Each week, we present our featured topics in the context of the major themes from Nuveen’s most recent global investment outlookOpens in a new window:
- U.S. economy: Recession has become a 50/50 proposition by the end of next year.
- Global economy: High commodity prices threaten emerging markets and energy importers.
- Policy watch: Central banks are tightening but now risk going too fast, too far.
- Fixed income: Corporate credit and municipal bonds offer some recession protection and compelling value.
- Equities: Too soon to call a market bottom with recession risks looming, but U.S. growth stocks have cheapened a lot.
- Asset allocation: Plenty of opportunities for investors with a tolerance for volatility.
Quote of the week:
"Number nine, number nine, number nine, number nine…" – Revolution 9, The Beatles
Looking at inflation (from both sides now)
Last Tuesday, the day before the Bureau of Labor Statistics released the Consumer Price Index (CPI) reading for June, a fake report showing a 10.2% rise in headline inflation began circulating.
The good news is that the bogus number was wrong. The bad news is that it wasn’t all that far from the actual result of 9.1%. This level exceeded forecasts of an 8.8% jump. It also marked the highest year-over-year headline rate since November 1981. The leading culprits were price increases for energy (+41.6%) and food (+10.4%), with each hitting multi-decade peaks.5
“Core” CPI, which strips out volatile food and energy costs, was up by a lower, but still elevated, 5.9% over the past 12 months. Much of this year-over-year result was driven by an unusually large spike in rents (+0.8% in the month of June alone).6 Rent inflation is always among the most persistent, or “sticky,” of the major inflation categories, because the supply of rental properties tends to edge up relatively slowly in response to heightened demand. And rents could rise even further amid increased demand from prospective homebuyers priced out of the market by steeper mortgage rates and lofty home prices.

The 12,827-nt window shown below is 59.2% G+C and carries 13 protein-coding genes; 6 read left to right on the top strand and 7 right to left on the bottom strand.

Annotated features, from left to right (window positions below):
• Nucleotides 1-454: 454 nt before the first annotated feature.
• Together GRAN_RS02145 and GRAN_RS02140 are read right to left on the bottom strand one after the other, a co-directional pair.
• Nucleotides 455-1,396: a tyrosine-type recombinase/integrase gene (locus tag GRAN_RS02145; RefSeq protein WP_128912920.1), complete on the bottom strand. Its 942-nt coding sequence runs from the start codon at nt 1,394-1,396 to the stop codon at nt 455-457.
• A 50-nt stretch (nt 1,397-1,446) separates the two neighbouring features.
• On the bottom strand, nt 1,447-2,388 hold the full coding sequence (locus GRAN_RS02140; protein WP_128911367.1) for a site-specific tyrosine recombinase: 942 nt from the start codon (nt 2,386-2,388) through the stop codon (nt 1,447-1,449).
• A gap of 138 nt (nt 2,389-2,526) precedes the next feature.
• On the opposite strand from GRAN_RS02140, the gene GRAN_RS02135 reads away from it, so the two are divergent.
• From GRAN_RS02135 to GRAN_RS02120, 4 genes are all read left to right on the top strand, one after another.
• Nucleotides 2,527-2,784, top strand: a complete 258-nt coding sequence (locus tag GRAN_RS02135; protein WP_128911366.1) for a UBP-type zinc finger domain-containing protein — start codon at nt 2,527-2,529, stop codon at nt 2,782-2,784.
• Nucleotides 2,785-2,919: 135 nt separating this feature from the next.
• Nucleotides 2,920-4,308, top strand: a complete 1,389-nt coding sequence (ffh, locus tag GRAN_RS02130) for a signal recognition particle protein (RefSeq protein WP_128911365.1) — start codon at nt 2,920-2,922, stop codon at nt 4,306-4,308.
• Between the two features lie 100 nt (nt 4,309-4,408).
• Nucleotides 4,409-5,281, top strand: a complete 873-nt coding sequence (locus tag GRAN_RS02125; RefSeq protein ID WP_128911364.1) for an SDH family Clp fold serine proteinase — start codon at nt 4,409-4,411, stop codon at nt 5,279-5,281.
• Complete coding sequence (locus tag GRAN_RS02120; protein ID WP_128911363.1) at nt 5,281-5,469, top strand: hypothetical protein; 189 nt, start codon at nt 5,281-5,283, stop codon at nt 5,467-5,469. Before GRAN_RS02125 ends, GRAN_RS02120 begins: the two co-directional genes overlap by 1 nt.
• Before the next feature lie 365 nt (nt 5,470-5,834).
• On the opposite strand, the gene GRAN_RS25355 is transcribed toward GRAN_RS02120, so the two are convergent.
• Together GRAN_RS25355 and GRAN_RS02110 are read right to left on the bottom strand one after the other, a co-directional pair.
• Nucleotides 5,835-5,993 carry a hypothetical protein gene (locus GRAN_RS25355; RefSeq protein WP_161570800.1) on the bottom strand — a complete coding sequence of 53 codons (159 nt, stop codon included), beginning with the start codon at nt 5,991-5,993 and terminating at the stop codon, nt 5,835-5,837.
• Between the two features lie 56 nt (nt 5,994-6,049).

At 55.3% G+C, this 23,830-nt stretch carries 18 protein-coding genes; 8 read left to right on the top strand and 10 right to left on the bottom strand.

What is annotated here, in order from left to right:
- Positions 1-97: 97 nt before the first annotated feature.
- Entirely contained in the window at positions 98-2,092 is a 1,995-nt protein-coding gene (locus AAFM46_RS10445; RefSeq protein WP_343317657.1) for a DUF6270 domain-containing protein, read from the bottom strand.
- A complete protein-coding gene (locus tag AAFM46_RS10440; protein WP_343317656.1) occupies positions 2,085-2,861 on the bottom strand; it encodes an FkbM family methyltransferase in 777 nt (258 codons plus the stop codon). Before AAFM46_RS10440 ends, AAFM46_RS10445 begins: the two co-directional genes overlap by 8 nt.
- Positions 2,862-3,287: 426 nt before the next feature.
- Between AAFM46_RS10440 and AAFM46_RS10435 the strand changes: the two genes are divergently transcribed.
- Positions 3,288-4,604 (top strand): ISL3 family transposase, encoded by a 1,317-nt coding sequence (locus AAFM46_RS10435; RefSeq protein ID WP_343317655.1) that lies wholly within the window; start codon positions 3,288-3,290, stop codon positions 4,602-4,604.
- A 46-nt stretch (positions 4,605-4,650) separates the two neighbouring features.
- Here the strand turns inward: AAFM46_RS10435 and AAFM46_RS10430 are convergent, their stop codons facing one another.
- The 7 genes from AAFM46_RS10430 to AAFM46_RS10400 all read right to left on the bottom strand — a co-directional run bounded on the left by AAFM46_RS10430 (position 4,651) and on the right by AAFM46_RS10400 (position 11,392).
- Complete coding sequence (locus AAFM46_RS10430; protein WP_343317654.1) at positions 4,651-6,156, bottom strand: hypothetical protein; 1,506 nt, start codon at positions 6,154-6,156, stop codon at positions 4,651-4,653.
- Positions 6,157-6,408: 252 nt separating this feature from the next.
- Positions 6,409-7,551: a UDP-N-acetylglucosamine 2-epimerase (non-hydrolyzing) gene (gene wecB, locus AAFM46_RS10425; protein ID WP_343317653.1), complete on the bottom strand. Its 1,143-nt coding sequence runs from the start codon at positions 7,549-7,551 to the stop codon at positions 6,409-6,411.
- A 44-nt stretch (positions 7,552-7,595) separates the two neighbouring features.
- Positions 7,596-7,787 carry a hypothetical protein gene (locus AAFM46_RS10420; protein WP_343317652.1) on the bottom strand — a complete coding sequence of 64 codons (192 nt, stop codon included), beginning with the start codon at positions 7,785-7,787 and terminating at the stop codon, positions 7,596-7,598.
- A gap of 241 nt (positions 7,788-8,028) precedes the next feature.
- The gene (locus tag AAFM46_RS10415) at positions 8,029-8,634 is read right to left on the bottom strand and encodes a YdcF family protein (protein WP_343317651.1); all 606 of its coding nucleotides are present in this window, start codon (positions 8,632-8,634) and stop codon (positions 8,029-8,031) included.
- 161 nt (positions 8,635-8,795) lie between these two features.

One segment of June’s CPI report shocked us: prices for durable goods — big-ticket items designed to last at last three years — didn’t drop. Recent spending data has shown consumers increasingly cutting their spending on large goods and opting instead for services, but that shift has not yet been reflected in goods price deflation. Aside from televisions, whose prices continued to slump, and airline fares, which retreated somewhat after surging in the spring, June’s CPI print offered little evidence that the easing demand and improving supply seen in other parts in the economy are causing prices to pause or fall.
Because the Federal Reserve now unofficially sees its job as bringing down both core and headline inflation, the recent run of dramatically rising prices will likely prompt the Fed to raise interest rates by more than it had previously planned. A hike of 75 basis points (bps) was already priced into the market before June’s report was released, but investors now see at least some chance that the Fed will hike by 100 bps when it meets on July 27. We believe the fed funds target rate could top 3.5% by the end of this year or in early 2023. That would increase the risk of a significant economic slowdown, or even a recession, sometime in the next several quarters.